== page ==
This category covers things students can read when they have just a few minutes to spare. This includes magazines, comics, joke books, brochures, catalogs, and menus. (Yes, some like to read menus!)
This category is for when they have ten minutes or less. Students decided it should include magazines, Scholastic News, picture books, almanac and record books, their writer’s notebooks, poetry books, and books that really interest them that may not be at their just-right reading level.
At this time of year my 3rd grade students are working towards thirty minutes of sustained reading. For IDR time, students still need two to three books at their level that they can read the entire time without needing to book shop.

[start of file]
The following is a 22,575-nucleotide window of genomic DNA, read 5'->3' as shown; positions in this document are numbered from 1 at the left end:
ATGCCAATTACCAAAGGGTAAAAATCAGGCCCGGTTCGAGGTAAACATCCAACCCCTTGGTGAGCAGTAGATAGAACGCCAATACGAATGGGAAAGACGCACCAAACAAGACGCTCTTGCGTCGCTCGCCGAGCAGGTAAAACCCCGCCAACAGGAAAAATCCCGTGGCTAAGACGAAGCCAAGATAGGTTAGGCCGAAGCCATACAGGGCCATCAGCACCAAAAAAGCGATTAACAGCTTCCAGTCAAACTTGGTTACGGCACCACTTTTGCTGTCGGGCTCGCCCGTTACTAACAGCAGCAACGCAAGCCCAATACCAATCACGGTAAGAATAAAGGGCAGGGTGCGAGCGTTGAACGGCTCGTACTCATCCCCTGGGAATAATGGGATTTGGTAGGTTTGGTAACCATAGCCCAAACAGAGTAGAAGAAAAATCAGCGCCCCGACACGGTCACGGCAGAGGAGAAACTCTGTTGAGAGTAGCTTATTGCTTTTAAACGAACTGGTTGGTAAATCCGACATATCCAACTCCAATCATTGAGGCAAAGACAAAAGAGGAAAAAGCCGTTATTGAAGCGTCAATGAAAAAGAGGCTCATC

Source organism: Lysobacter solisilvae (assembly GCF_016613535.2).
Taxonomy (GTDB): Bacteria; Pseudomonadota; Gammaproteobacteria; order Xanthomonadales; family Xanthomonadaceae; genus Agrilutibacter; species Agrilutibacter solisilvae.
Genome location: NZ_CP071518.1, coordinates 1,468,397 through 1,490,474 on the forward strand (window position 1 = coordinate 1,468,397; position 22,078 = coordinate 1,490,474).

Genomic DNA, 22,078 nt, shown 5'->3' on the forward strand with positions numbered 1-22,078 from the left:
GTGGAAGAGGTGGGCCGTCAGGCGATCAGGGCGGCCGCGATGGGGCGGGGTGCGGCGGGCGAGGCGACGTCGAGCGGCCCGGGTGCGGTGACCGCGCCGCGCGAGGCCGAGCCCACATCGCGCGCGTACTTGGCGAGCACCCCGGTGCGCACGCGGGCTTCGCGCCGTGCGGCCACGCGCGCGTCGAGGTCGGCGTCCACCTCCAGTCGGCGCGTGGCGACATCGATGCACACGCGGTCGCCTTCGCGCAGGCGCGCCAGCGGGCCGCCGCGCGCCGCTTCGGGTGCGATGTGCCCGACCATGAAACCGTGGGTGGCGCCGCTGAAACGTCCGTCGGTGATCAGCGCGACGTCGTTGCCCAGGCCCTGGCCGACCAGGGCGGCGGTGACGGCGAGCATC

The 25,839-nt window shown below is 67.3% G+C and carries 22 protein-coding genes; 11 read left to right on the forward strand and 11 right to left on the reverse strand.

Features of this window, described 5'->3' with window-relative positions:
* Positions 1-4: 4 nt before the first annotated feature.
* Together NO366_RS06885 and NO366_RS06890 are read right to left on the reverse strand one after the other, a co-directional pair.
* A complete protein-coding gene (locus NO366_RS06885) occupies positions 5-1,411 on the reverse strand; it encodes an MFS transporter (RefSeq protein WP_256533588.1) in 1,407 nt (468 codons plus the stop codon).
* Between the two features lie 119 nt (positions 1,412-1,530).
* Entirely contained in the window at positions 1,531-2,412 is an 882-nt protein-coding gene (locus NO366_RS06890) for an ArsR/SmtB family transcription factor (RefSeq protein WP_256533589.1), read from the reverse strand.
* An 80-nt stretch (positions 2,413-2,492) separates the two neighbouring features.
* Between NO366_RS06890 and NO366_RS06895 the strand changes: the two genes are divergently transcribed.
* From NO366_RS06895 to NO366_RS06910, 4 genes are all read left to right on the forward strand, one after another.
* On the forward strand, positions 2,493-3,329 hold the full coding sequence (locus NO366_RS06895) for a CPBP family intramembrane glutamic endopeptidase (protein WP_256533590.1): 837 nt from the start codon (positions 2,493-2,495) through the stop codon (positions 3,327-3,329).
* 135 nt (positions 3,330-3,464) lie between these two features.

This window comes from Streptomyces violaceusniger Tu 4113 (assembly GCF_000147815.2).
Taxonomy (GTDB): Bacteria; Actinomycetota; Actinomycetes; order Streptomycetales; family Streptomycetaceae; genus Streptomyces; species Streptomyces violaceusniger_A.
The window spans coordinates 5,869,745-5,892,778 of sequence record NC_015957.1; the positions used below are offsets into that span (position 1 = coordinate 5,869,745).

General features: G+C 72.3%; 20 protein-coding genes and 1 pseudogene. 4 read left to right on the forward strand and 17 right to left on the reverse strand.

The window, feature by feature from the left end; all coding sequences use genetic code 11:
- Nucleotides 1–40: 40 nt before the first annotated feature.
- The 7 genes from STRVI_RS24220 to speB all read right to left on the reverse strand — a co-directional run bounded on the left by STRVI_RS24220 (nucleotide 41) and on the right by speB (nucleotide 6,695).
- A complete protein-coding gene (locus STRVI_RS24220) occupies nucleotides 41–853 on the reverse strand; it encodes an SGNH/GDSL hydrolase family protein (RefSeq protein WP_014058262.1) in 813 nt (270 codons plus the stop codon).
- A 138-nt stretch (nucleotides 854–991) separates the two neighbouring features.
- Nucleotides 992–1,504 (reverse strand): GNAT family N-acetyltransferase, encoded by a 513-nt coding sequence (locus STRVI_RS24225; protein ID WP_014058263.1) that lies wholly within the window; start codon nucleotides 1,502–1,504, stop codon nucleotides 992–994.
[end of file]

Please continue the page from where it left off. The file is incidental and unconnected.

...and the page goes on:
Reading Response Binder
Students keep a reading response binder in their book boxes. As with the label on the front of the book box, I let them design the cover. Because we use computers a great deal in the classroom throughout the year for writing and projects, this was an easy way to introduce students to formatting fonts, adding backgrounds, clip art, and pictures.
I PICK Bookmarks
These are the first bookmarks I give my students, and most keep one in their book box the entire year. I prefer a bookmark to a poster on the wall or a sheet in their binder (I’ve tried both) because they seem to attend to it better when they have it at their fingertips daily.